A ubiquitous question often heard from a common person is regarding the difference between a bank and a non-banking finance company. Both can lend money and charge interest on their loans. Despite these similarities, they are vastly different from one another. So, the question arises; which one should you opt for?
A Non-Banking Financial Company (NBFC) is a registered company to carries out specific financial activities like funding various financial ventures and providing services from microfinance to insurance. The activities in which an NBFC can engage are determined by the Reserve Bank of India (RBI). They are registered under the Companies Act, 1956 and regulated by the Reserve Bank of India under RBI Act, 1934. Since 2015, the credit share of NBFCs is rising due to their popularity. In fact, NBFCs are actively outperforming banks as per a report by the RBI in a financial stability report, increasing customer satisfaction by 15%. Some key features of NBFCs are.
Most people associate loans with banks and approach them in case they need to borrow money. However, if you do a little research, you’ll surely come across NBFCs. There are several key differences between a bank and an NBFC which should be considered.
Banks are strictly regulated by the RBI under the RBI-Banking Act, 1956 while NBFCs are operated under the Companies’ Act, 1956. This causes a large implication on the interest rates incurred on a loan and interest rates offered on deposits.
Interest rates of the banks are dependent on the conditions of the economy and are controlled by the RBI. The interest rates may change, but you will probably be notified beforehand to act accordingly.
NBFCs have interest rates linked with their internal benchmarks. Usually, they determine the interest rate on a case-by-case basis. Depending on your credit score, you can even negotiate with them for a lower or higher interest rate. The RBI states that “NBFCs have to be transparent and the rate of interest and manner of arriving at the rate of interest to different categories of borrowers should be disclosed to the borrower or customer in the application form and communicated explicitly in the sanction letter etc.”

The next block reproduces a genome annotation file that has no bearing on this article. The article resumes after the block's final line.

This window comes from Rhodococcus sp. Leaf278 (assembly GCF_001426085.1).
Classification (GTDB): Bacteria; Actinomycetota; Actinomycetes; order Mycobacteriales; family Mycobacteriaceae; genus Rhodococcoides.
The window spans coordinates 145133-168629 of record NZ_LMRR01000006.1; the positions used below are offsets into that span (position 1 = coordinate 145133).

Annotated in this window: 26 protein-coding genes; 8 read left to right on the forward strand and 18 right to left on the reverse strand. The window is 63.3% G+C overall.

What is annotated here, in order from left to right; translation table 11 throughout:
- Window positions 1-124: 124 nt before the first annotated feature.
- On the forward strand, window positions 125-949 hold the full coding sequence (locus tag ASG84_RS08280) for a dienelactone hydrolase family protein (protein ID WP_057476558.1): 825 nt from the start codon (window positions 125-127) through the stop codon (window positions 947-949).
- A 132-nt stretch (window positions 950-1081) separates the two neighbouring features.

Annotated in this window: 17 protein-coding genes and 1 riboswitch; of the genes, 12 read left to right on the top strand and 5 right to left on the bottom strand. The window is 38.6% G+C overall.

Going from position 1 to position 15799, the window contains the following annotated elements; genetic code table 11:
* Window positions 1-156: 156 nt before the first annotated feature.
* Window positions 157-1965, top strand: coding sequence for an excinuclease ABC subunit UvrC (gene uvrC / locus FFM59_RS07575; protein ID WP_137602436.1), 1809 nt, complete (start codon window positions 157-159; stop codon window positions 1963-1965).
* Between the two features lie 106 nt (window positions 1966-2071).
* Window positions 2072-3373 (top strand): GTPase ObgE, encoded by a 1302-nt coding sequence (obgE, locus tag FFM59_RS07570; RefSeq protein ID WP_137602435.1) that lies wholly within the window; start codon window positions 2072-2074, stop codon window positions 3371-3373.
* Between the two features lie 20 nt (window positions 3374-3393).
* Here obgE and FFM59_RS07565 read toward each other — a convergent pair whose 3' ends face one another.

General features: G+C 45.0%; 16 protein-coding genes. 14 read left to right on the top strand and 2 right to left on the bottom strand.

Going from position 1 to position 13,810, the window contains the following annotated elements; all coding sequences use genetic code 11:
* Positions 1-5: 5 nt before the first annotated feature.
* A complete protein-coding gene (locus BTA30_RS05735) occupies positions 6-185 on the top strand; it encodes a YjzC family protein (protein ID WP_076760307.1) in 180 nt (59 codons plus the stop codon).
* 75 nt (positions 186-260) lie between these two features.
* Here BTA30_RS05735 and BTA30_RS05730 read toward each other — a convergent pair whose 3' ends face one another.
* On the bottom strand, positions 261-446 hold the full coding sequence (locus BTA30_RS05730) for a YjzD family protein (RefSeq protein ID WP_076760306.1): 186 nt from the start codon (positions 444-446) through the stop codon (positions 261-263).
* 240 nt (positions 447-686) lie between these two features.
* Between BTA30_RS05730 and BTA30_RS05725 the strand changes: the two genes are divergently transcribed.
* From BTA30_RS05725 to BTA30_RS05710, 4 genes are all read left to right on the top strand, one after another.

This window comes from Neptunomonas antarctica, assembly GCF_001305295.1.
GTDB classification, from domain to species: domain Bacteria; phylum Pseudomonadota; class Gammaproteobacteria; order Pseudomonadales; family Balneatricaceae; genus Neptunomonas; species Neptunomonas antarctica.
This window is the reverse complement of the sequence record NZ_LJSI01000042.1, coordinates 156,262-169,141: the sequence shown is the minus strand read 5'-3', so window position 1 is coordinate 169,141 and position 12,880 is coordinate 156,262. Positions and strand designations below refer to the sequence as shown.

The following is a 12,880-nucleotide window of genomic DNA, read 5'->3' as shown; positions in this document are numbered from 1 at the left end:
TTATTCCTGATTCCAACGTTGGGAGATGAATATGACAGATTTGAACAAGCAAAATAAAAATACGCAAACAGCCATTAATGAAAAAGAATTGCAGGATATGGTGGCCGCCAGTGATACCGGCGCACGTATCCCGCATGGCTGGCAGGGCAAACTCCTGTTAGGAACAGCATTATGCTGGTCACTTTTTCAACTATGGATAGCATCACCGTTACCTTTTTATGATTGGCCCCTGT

Banks generally have stringent eligibility criteria for lending out loans. Banks give loans based on the credit history, income, repayment capacity, city you stay in, valuation of the asset, and many more such factors of the applicant. If you have low credit trustworthiness, getting a loan may prove to be difficult.
NBFCs have a more relaxed criterion than banks for eligibility. Since they have their own benchmarks, they can use different methods to assess your creditworthiness and approve your loan. However, you may need to bear higher interest rates.
Banks do not include stamp duty and registration costs when giving out a home loan. NBFCs may do so and include these costs as a part of the market valuation of the property. Thus, the borrower can take a larger amount of funds as a loan from an NBFC.
Banks do a thorough check of background, credit scores, and repayment capabilities before approving a loan. Loan requests in banks also have to go through layers of approvals before being sanctioned. This increases the processing time and disbursal of a loan.
NBFCs are faster when sanctioning a loan. Since they have their own criteria and benchmarks, they efficiently process the requests. They also have relaxed requirements when it comes to credit scores, saving time on background checks and documentation. Some NBFCs can even approve a loan in 3 days.
Banks are directly under the RBI. Their processes and work are done as per the rules made by the RBI. RBI also guaranteed the safety of the deposits in a bank. Plus, their predictability provides a sense of security. On the other hand, NBFCs are not controlled by the RBI. They can change their parameters such as interest rates without any prior notice. This makes them a risky option for borrowing or deposits.
Choosing a financial institution involves more than a simple comparison of interest rates. NBFCs and banks have their own unique advantages that need to be considered when making a decision. If a low and secure interest rate is your prime concern, then banks are the way to go. However, if you are confident in your credit score and want to have more flexibility then NBFCs are better. Plus, you can always make a shift to the bank later.
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